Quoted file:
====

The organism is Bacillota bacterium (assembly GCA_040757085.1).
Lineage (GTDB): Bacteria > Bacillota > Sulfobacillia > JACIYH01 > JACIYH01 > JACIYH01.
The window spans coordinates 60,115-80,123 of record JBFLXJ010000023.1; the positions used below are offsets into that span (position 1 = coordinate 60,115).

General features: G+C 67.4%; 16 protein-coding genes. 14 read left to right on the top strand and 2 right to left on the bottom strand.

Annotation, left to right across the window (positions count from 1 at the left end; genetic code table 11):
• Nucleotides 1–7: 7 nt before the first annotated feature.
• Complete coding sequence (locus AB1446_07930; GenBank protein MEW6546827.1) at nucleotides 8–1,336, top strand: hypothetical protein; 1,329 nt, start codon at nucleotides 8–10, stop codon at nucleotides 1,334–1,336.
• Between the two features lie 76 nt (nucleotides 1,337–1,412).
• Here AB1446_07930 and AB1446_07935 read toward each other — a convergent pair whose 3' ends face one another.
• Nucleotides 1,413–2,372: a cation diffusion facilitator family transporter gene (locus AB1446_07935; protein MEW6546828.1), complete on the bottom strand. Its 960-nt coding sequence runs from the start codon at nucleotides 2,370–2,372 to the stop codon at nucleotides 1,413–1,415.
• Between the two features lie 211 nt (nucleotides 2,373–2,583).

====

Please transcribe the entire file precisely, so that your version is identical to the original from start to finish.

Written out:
The organism is Bacillota bacterium (assembly GCA_040757085.1).
Lineage (GTDB): Bacteria > Bacillota > Sulfobacillia > JACIYH01 > JACIYH01 > JACIYH01.
The window spans coordinates 60,115-80,123 of record JBFLXJ010000023.1; the positions used below are offsets into that span (position 1 = coordinate 60,115).

General features: G+C 67.4%; 16 protein-coding genes. 14 read left to right on the top strand and 2 right to left on the bottom strand.

Annotation, left to right across the window (positions count from 1 at the left end; genetic code table 11):
• Nucleotides 1–7: 7 nt before the first annotated feature.
• Complete coding sequence (locus AB1446_07930; GenBank protein MEW6546827.1) at nucleotides 8–1,336, top strand: hypothetical protein; 1,329 nt, start codon at nucleotides 8–10, stop codon at nucleotides 1,334–1,336.
• Between the two features lie 76 nt (nucleotides 1,337–1,412).
• Here AB1446_07930 and AB1446_07935 read toward each other — a convergent pair whose 3' ends face one another.
• Nucleotides 1,413–2,372: a cation diffusion facilitator family transporter gene (locus AB1446_07935; protein MEW6546828.1), complete on the bottom strand. Its 960-nt coding sequence runs from the start codon at nucleotides 2,370–2,372 to the stop codon at nucleotides 1,413–1,415.
• Between the two features lie 211 nt (nucleotides 2,373–2,583).